Senate Bid to Rein in NSA Spying May Fail

The Senate Judiciary Committee is expected to vote Thursday on a bill to regulate NSA domestic surveillance. But the legislation, which faces opposition from the White House, lawmakers and civil liberties groups, may not make it out of the Senate.

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This week the Senate Judiciary Committee is set to vote on legislation to regulate warrantless surveillance by the National Security Agency. The bills up for consideration are the fist attempts by lawmakers to oversee the program. And in an unusual meeting of the minds, civil libertarians and the Bush Administration are both hoping that the legislation never makes it to the president's desk.

NPR's Larry Abramson reports.

LARRY ABRAMSON reporting:

In the best of times, chairing a Senate committee is like herding some very independent cats. Witness Arlen Specter, powerful chair of the Senate Judiciary Committee, begging his colleagues to come to a business meeting so he could establish a quorum.

Senator ARLEN SPECTER (Republican, Pennsylvania): Again asking the staffs of absent senators to notify their principals to come to the session here.

ABRAMSON: That task was all the more daunting because Specter was trying to move legislation that many in Congress feel is either unnecessary or dangerous, it would allow special surveillance court known as the FISA court to oversee what the administration calls the terrorist surveillance program.

This effort to track terrorist phone calls permits warrantless eavesdropping within the United States. Most Republicans agree with Vice President Cheney, who this week repeated the official line, the president doesn't need permission to exercise his Constitutional authority.

Vice President DICK CHENEY: It is consistent with the Constitution. It is a program that is reviewed personally by the president every 45 days. He renews it only after he's been assured by our lead intelligence officials, by the Defense Department and assured by the Attorney General of the United States that it fully complies with the laws of the land.

ABRAMSON: Senator Specter doesn't agree. He says Congress needs to legislate. But in order to get those Republican cats to sit on his lap, Specter has made key changes to his bill. One basically says that nothing in his legislation limits the authority of the president to gather foreign intelligence.

For civil liberties groups, that one paragraph gives the president a license to do what they feel he's already doing, ignoring requirements that the courts approve surveillance. Nancy Libin is with the Center for Democracy and Technology.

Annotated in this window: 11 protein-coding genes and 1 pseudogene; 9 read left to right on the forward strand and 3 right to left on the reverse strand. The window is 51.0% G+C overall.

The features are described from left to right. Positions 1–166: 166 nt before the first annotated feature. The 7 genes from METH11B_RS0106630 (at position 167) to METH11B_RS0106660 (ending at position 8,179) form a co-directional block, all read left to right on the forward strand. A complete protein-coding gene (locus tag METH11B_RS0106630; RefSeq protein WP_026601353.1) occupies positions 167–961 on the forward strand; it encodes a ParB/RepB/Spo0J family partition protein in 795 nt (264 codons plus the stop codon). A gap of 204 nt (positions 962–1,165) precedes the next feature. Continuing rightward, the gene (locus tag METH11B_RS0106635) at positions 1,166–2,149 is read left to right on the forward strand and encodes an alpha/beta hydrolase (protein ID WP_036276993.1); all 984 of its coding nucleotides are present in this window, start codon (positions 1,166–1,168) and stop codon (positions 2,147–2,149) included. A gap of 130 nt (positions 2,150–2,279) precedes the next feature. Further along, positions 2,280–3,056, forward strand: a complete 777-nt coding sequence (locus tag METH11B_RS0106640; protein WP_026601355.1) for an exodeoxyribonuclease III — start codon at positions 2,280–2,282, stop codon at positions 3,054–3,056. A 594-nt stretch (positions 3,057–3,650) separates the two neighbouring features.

Ms. NANCY LIBIN (Center for Democracy and Technology): Specter's bill would amend that and say that the Foreign Intelligence Surveillance Act, the criminal code or any executive Constitutional authority the president has would be the means by which he can conduct surveillance. That takes the FISA court out of the picture.

ABRAMSOM: And puts things right where they are now, Libin says. Specter has been at pains to explain that any changes are aimed at one goal, getting a bill out of committee that will finally determine whether the terrorist surveillance program really is constitutional. Specter says the language in his bill simply acknowledges the president's constitutional prerogative.

Senator SPECTER: If the president had legitimate Article Two authority to put the program into effect, it is what it is, and nothing we say in the statute will change that.

ABRAMSON: Many Democrats on the Judiciary Committee say that the president has no such authority. They fear Specter's legislation will permit the administration to say we now have the blessing of Congress and the special surveillance court to eavesdrop without a warrant.

Specter's legislation could also torpedo any congressional investigation into just how the program works. Senator Specter recently postponed sending subpoenas to telecommunications executives to ask them about their cooperation with the National Security Agency. He did that in the hopes of winning administration support for his legislation.

Nancy Libin of the Center for Democracy and Technology says Congress is supposed to investigate and then legislate.

Ms. LIBIN: What Congress really needs to do is conduct an investigation. It's legislating in the dark at this point.

ABRAMSON: The White House says the president is willing to listen to Congress on this issue, but Congress is having a hard time figuring out just what it has to tell the president as lawmakers continue to twist themselves in knots over this issue six months after the terrorist surveillance program was uncovered.

Larry Abramson, NPR News, Washington.

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